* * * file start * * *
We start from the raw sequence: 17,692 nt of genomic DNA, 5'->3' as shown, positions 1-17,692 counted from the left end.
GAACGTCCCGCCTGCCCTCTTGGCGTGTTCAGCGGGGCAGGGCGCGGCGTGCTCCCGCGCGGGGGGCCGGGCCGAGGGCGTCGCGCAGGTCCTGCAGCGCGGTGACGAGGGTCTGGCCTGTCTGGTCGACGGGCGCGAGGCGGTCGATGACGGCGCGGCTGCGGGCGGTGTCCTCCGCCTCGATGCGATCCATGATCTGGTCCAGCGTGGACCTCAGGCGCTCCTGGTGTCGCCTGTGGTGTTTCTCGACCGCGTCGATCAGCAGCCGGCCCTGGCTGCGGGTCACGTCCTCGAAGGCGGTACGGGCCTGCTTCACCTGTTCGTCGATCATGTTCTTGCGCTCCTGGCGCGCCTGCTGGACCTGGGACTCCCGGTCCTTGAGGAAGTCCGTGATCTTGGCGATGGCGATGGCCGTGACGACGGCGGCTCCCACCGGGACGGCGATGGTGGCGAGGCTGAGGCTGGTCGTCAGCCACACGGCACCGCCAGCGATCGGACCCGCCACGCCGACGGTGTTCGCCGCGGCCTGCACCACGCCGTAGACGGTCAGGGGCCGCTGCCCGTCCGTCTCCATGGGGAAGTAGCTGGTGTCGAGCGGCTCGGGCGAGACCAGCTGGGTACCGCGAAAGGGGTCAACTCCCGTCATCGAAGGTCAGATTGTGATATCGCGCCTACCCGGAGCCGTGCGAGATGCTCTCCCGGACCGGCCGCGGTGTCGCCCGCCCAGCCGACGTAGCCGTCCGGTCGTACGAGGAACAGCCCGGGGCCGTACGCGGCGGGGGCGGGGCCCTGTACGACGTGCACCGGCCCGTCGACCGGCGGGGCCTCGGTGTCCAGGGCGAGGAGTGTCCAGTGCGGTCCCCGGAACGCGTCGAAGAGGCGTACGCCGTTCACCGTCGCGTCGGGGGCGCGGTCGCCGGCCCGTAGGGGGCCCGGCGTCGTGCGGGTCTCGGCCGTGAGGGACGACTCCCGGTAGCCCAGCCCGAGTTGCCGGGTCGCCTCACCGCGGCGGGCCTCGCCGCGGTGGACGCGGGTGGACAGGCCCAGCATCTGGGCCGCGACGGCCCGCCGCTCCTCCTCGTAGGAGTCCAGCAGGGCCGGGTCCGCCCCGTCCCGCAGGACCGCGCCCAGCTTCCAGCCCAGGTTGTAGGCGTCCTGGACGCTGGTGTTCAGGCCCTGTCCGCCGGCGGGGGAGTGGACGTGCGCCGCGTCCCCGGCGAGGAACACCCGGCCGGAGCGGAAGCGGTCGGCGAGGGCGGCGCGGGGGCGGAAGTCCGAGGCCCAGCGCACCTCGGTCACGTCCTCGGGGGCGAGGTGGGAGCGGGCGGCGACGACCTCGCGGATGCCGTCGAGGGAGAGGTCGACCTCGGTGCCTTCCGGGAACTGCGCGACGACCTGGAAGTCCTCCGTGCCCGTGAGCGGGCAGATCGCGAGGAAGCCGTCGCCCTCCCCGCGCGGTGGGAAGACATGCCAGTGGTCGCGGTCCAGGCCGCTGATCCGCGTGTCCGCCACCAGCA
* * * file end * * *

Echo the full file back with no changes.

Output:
We start from the raw sequence: 17,692 nt of genomic DNA, 5'->3' as shown, positions 1-17,692 counted from the left end.
GAACGTCCCGCCTGCCCTCTTGGCGTGTTCAGCGGGGCAGGGCGCGGCGTGCTCCCGCGCGGGGGGCCGGGCCGAGGGCGTCGCGCAGGTCCTGCAGCGCGGTGACGAGGGTCTGGCCTGTCTGGTCGACGGGCGCGAGGCGGTCGATGACGGCGCGGCTGCGGGCGGTGTCCTCCGCCTCGATGCGATCCATGATCTGGTCCAGCGTGGACCTCAGGCGCTCCTGGTGTCGCCTGTGGTGTTTCTCGACCGCGTCGATCAGCAGCCGGCCCTGGCTGCGGGTCACGTCCTCGAAGGCGGTACGGGCCTGCTTCACCTGTTCGTCGATCATGTTCTTGCGCTCCTGGCGCGCCTGCTGGACCTGGGACTCCCGGTCCTTGAGGAAGTCCGTGATCTTGGCGATGGCGATGGCCGTGACGACGGCGGCTCCCACCGGGACGGCGATGGTGGCGAGGCTGAGGCTGGTCGTCAGCCACACGGCACCGCCAGCGATCGGACCCGCCACGCCGACGGTGTTCGCCGCGGCCTGCACCACGCCGTAGACGGTCAGGGGCCGCTGCCCGTCCGTCTCCATGGGGAAGTAGCTGGTGTCGAGCGGCTCGGGCGAGACCAGCTGGGTACCGCGAAAGGGGTCAACTCCCGTCATCGAAGGTCAGATTGTGATATCGCGCCTACCCGGAGCCGTGCGAGATGCTCTCCCGGACCGGCCGCGGTGTCGCCCGCCCAGCCGACGTAGCCGTCCGGTCGTACGAGGAACAGCCCGGGGCCGTACGCGGCGGGGGCGGGGCCCTGTACGACGTGCACCGGCCCGTCGACCGGCGGGGCCTCGGTGTCCAGGGCGAGGAGTGTCCAGTGCGGTCCCCGGAACGCGTCGAAGAGGCGTACGCCGTTCACCGTCGCGTCGGGGGCGCGGTCGCCGGCCCGTAGGGGGCCCGGCGTCGTGCGGGTCTCGGCCGTGAGGGACGACTCCCGGTAGCCCAGCCCGAGTTGCCGGGTCGCCTCACCGCGGCGGGCCTCGCCGCGGTGGACGCGGGTGGACAGGCCCAGCATCTGGGCCGCGACGGCCCGCCGCTCCTCCTCGTAGGAGTCCAGCAGGGCCGGGTCCGCCCCGTCCCGCAGGACCGCGCCCAGCTTCCAGCCCAGGTTGTAGGCGTCCTGGACGCTGGTGTTCAGGCCCTGTCCGCCGGCGGGGGAGTGGACGTGCGCCGCGTCCCCGGCGAGGAACACCCGGCCGGAGCGGAAGCGGTCGGCGAGGGCGGCGCGGGGGCGGAAGTCCGAGGCCCAGCGCACCTCGGTCACGTCCTCGGGGGCGAGGTGGGAGCGGGCGGCGACGACCTCGCGGATGCCGTCGAGGGAGAGGTCGACCTCGGTGCCTTCCGGGAACTGCGCGACGACCTGGAAGTCCTCCGTGCCCGTGAGCGGGCAGATCGCGAGGAAGCCGTCGCCCTCCCCGCGCGGTGGGAAGACATGCCAGTGGTCGCGGTCCAGGCCGCTGATCCGCGTGTCCGCCACCAGCA